Part 1 begins with a discussion on the fundamentals of vehicle dynamics–a quick review of definitions and terminology to avoid any confusion due to different automotive cultures or habits. Then you’ll move onto tires and discuss why and how much the grip, balance, and performance of a car is decided by the contact patch forces and deflections. The last section is spent on aero maps, gurney flaps, and static and dynamic ride height settings of aerodynamics.
In Part 2, aerodynamics will wrap up with forces and moments in the suspension stiffness choice. Then, you’ll move into kinematics and learn about setting up and designing your suspension. You’ll also cover steady state basics and start the steady state weight transfer section–this is where you’ll become familiar with fundamentals and understand how the elastic and geometric weight transfers affect the balance of the car. At this point, you’ll start to develop a clearer picture of what was learned in Part 1 with tires and the correlation with what is occurring in the vehicle.
In Part 3, you’ll finish up the weight transfer discussion that started in Part 2. Then, you’ll go through the important yaw moment diagram methodology where you’ll begin to understand how aerodynamics, roll centers, anti-roll bars, and spring stiffness influence the balance of the car as well as its control and stability. Once you’ve covered the vehicle dynamics from tire to roof, you’ll learn important methodology in analyzing data. You’ll wrap up the seminar with data acquisition and new ways to use your data to enhance and understand vehicle performance.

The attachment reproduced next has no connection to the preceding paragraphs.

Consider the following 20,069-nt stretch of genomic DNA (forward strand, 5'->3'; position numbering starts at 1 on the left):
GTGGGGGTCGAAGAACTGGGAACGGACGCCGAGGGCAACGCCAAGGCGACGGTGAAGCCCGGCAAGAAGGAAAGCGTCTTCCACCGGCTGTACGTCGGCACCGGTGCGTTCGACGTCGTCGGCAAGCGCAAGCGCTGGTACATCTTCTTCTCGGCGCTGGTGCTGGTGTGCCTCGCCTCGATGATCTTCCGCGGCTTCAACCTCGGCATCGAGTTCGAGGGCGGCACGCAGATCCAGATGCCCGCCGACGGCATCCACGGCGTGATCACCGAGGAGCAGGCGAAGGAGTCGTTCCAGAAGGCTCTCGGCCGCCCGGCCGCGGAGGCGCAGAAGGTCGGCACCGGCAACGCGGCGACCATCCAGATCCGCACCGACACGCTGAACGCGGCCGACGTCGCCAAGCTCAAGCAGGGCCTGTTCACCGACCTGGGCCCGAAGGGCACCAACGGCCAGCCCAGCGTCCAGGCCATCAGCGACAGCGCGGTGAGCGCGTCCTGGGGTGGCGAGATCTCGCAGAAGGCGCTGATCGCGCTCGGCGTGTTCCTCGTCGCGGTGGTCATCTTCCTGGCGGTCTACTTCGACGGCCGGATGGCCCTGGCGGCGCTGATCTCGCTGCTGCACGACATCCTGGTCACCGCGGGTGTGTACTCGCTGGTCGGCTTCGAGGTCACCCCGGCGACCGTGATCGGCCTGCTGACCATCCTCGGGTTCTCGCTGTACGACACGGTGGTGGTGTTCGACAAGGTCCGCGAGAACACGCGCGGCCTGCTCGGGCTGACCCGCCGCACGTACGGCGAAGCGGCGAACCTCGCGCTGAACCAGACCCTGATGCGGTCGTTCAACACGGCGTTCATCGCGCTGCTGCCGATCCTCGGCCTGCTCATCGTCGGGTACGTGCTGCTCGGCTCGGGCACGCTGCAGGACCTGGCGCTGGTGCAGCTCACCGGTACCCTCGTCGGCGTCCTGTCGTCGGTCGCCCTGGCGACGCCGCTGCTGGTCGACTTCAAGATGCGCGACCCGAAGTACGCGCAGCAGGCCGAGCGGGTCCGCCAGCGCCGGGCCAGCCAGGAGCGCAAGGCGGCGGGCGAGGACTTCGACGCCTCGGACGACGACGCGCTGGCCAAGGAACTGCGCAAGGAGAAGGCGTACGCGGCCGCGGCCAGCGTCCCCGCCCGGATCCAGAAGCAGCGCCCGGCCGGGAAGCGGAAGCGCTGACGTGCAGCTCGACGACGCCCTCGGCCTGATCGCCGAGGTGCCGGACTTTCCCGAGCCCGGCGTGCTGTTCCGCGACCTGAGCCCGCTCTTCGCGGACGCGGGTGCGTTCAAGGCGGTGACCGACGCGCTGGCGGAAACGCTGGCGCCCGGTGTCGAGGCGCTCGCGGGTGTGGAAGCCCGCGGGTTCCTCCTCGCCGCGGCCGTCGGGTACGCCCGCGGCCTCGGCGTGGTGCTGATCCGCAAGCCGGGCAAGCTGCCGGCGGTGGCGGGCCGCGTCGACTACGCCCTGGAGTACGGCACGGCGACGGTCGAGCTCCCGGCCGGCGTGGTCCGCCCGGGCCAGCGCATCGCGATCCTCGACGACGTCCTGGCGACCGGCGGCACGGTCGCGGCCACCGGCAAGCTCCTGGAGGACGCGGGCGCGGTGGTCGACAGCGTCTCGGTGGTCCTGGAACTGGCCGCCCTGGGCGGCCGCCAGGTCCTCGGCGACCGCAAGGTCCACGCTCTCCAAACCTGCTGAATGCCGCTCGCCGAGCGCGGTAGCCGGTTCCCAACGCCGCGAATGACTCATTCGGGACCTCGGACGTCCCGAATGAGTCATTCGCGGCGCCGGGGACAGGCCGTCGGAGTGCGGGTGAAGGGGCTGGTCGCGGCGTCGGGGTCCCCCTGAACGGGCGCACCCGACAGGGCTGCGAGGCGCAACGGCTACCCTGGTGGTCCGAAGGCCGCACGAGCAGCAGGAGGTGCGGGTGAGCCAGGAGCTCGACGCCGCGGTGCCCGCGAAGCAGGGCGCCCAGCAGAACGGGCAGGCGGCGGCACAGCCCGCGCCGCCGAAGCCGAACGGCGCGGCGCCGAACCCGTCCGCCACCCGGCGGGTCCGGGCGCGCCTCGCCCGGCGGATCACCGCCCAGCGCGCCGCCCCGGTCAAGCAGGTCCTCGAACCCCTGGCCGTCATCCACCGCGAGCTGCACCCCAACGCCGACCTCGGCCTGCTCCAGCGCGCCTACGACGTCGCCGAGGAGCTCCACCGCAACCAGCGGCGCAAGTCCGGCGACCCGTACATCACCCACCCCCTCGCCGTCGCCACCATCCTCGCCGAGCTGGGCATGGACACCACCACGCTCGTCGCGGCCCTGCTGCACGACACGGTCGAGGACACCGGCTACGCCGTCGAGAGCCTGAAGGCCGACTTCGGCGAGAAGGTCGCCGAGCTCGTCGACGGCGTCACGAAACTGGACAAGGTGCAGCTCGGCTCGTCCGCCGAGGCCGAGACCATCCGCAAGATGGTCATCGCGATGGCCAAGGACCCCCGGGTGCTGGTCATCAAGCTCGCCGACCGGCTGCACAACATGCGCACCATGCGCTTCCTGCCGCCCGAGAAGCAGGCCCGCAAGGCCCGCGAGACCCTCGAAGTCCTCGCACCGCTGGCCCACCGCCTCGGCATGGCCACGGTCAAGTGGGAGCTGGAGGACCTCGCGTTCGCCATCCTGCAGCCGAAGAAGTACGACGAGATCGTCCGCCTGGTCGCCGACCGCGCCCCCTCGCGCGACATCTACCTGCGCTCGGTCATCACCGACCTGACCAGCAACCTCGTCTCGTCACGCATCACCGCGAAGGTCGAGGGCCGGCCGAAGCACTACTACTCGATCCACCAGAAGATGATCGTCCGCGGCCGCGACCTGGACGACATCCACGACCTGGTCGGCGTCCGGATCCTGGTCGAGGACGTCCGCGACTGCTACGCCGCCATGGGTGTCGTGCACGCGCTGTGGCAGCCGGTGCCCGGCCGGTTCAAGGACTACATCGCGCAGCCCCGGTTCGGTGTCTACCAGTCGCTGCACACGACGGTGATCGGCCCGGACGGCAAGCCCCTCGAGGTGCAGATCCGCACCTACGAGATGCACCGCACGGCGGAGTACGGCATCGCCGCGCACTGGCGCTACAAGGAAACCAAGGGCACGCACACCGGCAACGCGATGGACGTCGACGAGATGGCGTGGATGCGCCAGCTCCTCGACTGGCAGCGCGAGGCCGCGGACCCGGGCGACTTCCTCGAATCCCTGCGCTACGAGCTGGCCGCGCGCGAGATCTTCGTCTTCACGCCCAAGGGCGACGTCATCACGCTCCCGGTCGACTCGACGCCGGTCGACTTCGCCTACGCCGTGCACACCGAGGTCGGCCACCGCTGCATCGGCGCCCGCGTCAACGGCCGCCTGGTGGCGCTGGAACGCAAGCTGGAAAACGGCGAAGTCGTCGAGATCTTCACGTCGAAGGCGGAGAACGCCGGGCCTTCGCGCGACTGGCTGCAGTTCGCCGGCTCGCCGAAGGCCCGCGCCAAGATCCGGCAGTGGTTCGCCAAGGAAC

Tires are the only elements of your racecar in contact with the ground, and as such, it is vital to understand why and how much the grip, balance, and performance of a car is decided by the contact patch forces and deflections. We’ll also cover tire testing, analysis, and how to use tire data in racecar design and setup.
After a review of aerodynamics basics, we’ll focus on the understanding of aero-maps, wings, gurney flaps, static and dynamic ride height settings, and how to integrate them into the design of a suspension.
See why poorly designed kinematics cannot be “patched” by springs, anti-roll bars, and shocks; and why (from the design to on-track testing and racing) understanding the effects of kinematics is essential to the efficient use of race tires. We’ll also explain the essential differences between kinematic and force roll centers as well as kinematic and force pitch centers.
Steady state weight transfer
Understand, step-by-step, the weight transfer calculation in steady state. See the influence of springs and anti-roll bars on weight transfer distribution as well as the influence of tire vertical stiffness and chassis torsional stiffness. You’ll receive a guided exercise on weight transfer calculations under combined lateral and longitudinal accelerations.
Shocks, ride, and transient weight transfers
After a brief description of damper technology, we’ll focus on the damper settings’ influence on tire load, tire load consistency, and racecar performance. A guided exercise related to spring and damping calculations as well as selection and fine-tuning of these suspension elements will help you to diminish the amount of time spent in testing and improve your understanding of simple simulation tools.
We’ll explain both technical and practical aspects of data acquisition used to develop racecar and race driver performance. This knowledge will help you appreciate the challenges and satisfactions you face with data acquisition system understanding, choice, installation, and calibration as well as efficient data analysis. We’ll focus on mathematical data analysis and its direct application to race driver performance, racecar tire performance, and endurance evaluation.
Car design, tuning modification and chassis setup
Young and experienced racecar engineers alike have acquired new ideas, new engineering principles, and new perspectives related to car design and testing due to this seminar. You will receive practical information and perspectives on in-shop and on-track car setup. Our “tips and tricks” focus on engineering and constitute a practical application of vehicle dynamics knowledge.